11. Anonymous

    Nick at least 75% of the following vendors revenues come from the largest 2000 companies in the world…

    IBM, EDS, SAP, Accenture, CSC, Oracle, HP, TCS, Infosys – and right there we are looking at over $ 300 billion annually…

    I would estimate over 60% of all corporate IT and and telecom spend of over $ 1 trillion plus is spent by the larger companies. That may not be growing as fast as the SME market but needs chipping away as well..Google there has had little impact…

    don’t get me wrong I love what Google is doing but it is going to take a dirupter from within the ranks of the IBM or HPs to really make a big impact

  12. Mark Ontkush

    I couldn’t make out your last comment – 60 percent of all IT spending is by the larger companies? It would be interesting to see who is spending what. But I’m not talking about Google particularly, I’m talking about eliminating waste – wasted processor cycles, redundant hardware, million dollar software projects that fail, ridiculously short hardware upgrade cycles, etc.

    You mention HP – they just reduced their worldwide datacenters count from 85 to 6 earlier this year. They will save a billion dollars annually.

  13. Mark Ontkush

    I think we are in violent misunderstanding where the other guy is coming from! I not concerned whether they pass on their savings or not, only that they save. thats for the link ,I’ll add it to my blog folder.

  14. John Koetsier

    For all those who are saying but but but but … you’re missing the point. Of course no self-respecting decent-sized enterprise is going to go with something like this today.

    The point is that if this is available today for small business, what will be available tomorrow for medium-sized business? And the next day? And the next?

    IT is commoditizing.

    Where, how far, when, and what parts precisely are all things we can argue about. The basic fact is unassailable.

  15. Jagan Vaman

    Hi Nick,

    I was looking for a thread to start this conversation – this one looks appropriate with references to your famous ‘Does IT Matter’ and Commoditization of IT train of thoughts.

    Here is the interesting piece.

    SAP info carried an interview with Dr. Rainer Janßen – CIO of Munich Re on the industrialization of application development.

    1. Dr. Rainer Janßen sounds like he has not yet recovered from the IT does not matter syndrome: Follow this-

    SAP INFO: In his book “Does IT Matter?” Nicholas G. Carr asks whether IT is still of strategic significance or whether it has become a commodity. Is this question relevant to the industrialization of IT?

    Janßen: Nicholas G. Carr’s book inspired me to write an essay titled “Does Management Science Matter?” His book is yet another demonstration of how methodologically unsound theories may be “sold” as research. His arguments remind me of a joke in which a judge asks a man in the dock whether he has stopped beating his wife – yes or no? The man says, “But I’ve never …”. “Yes or no,” the judge demands to know. Everyone knows that the logically correct answer is “no”; the man can’t have stopped beating his wife because he never beat her in the first place.

    It’s the same with the question “Does IT Matter?” IT specialists have never claimed that IT matters; what matters is how it is deployed, how it is linked to business solutions, and how it is used. The only people who have maintained that IT matters are hardware and software suppliers and management gurus like Carr. So Carr’s theories don’t affect me, nor are they relevant to the industrialization of IT.

    Interesting Nick that you have started a millennium storm.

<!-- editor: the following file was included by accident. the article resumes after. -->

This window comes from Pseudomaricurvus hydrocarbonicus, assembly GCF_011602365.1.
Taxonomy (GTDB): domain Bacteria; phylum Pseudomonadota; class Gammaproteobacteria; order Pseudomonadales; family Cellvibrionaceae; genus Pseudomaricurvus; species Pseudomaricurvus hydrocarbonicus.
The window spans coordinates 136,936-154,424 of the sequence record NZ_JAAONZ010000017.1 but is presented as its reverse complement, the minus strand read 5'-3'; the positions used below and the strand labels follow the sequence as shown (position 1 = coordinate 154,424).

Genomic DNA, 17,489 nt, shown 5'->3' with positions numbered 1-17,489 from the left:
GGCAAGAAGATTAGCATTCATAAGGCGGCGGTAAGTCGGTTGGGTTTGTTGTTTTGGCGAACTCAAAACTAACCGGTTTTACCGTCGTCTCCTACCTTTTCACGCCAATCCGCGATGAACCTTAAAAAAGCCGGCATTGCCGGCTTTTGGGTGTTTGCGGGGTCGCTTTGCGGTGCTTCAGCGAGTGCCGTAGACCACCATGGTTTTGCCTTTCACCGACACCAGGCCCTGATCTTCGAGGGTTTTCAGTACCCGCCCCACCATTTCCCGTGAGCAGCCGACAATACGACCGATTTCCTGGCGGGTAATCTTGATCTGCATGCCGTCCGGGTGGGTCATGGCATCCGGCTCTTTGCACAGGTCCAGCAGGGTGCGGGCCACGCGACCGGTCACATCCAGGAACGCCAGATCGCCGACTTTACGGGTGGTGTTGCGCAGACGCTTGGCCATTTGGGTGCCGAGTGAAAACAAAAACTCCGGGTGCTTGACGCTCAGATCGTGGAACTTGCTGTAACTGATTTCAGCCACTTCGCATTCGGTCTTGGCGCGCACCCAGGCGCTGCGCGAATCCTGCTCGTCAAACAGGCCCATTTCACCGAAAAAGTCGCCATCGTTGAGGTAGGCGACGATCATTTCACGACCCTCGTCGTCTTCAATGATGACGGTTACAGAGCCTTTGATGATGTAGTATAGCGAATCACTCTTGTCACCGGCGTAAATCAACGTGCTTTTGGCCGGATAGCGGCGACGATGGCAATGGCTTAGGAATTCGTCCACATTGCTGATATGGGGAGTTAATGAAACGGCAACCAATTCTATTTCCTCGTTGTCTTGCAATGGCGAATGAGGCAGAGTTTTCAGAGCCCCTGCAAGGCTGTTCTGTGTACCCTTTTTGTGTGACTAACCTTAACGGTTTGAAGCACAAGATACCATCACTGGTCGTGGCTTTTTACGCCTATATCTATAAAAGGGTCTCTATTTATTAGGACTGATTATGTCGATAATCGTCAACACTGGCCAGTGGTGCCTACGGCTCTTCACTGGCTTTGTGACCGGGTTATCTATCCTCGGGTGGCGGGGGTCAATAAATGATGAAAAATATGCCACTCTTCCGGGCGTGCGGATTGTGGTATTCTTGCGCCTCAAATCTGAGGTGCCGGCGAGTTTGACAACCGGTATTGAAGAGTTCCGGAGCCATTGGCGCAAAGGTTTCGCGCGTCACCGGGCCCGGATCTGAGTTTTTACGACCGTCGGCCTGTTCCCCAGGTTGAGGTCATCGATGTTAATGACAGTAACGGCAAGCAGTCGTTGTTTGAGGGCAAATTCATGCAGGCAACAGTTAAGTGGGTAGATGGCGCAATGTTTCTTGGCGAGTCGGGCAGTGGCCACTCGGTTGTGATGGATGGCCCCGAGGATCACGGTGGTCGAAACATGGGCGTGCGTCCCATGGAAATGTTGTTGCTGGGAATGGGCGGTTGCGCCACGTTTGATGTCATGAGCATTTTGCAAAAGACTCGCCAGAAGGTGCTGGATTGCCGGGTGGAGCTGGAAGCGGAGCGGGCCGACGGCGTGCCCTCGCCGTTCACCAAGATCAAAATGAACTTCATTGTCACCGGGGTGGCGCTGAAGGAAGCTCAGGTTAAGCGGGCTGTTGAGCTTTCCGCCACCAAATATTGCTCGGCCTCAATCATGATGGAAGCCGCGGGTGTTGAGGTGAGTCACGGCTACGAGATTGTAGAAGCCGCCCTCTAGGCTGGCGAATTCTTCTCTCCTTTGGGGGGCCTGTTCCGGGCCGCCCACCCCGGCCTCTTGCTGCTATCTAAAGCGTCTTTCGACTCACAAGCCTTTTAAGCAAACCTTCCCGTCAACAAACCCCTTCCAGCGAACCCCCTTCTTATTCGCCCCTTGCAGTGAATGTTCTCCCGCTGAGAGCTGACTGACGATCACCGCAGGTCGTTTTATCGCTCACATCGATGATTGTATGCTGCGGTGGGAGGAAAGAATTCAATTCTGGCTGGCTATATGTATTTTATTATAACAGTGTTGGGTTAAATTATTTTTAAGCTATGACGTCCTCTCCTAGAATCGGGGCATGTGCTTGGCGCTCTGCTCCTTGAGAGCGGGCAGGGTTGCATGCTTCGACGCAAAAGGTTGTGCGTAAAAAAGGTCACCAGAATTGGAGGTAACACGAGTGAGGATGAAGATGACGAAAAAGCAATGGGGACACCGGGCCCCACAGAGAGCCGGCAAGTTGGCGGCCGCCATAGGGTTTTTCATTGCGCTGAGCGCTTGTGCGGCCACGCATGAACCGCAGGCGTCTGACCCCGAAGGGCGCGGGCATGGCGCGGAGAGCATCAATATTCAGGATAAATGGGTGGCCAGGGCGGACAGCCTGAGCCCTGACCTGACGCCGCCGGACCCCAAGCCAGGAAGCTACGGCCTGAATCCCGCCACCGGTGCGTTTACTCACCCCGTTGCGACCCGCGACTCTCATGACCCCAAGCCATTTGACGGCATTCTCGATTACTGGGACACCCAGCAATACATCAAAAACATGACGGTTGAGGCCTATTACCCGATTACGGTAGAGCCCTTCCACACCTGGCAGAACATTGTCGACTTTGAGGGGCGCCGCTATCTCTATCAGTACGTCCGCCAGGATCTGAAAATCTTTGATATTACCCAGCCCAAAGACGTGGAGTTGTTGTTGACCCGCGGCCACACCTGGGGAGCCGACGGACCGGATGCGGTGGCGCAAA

But wait – after all that what is the meaning of Industrialization of IT?

    Here is what SAP says ( September 21, 2006 || The industrialization of IT and its consequences)

    Just as Ford manufactured a highly standardized product using highly standardized production processes in the early days of industrialization, IT service providers are now preparing for the standardization of IT products and production processes enabled by new standards and technologies.

    Alongside current discussion of “IT commodities,” SAP’s efforts to define standardized enterprise services provide evidence of this trend. Enterprise services are simply standardized, loosely linked, functional components that have a modular structure and can be reused to support complex, individual business processes – in other words, mass customizing.

    While individual business processes can be supported by linking multiple enterprise services, each enterprise service can be produced using standardized procedures and processes which, by analogy with industrial manufacturing, are typically specified in a routing. This achieves production synergies and satisfies customer requirements for business process support.

    If we systematically apply the analogy between IT and the manufacturing sector (which can be extended to include service providers), it becomes clear that applications are like machines on which different operations, described in a routing, are performed to manufacture a standardized component — whether a car fender or an enterprise service. These standardized components are assembled into a customized product: a customer-configured car or support for a customer-specific business process.

    Now – all this sounds like (?!) SAP is trying to sell the same old concepts that you made popular in your Does IT Matter article and the long tail of controversy it started.

    Industrialization of IT is just an idea. It is too early to talk about the process maturity attainment of say Automotive industry and apply that to IT. In other words – Carrs Law about IT commoditization will apply! All this is the result of a spiralling effect of confusion about fundamentals that prevails in ERP/IT industry.

    Look forward to your comments,

    Here’s wishing you a happy & prosperous New Year!

    Best Regards,

    Jagan Vaman

  16. Timothy Washington

    Hi there Nick, my name is Timothy Washington.

    I like this post a lot because it talks about an important gap that I saw in online IT solutions – namely an online bookkeeping package. I’ve recently released some software that might be of some interest – ‘Bob’ and ‘Bookkeeping’. ‘Bob’ is a code generation tool and ‘bookkeeping’ is a double-entry bookkeeping system. You can get more information about them from the links below. Hopefully this will be the core of a solution that will fill a gap in the market. I’m always up for constructive criticism. Enjoy.

    Bookkeeping Release Pre-Alpha

    Bookkeeping BKeeping and the BKell

    Bob Release Pre-Alpha

    The Life Of Bob

    Timothy Washington

    ps – For some reason, I had a problem downloading and running the apps on Windows when I used Internet Explorer. But everything is fine using Firefox – go figure.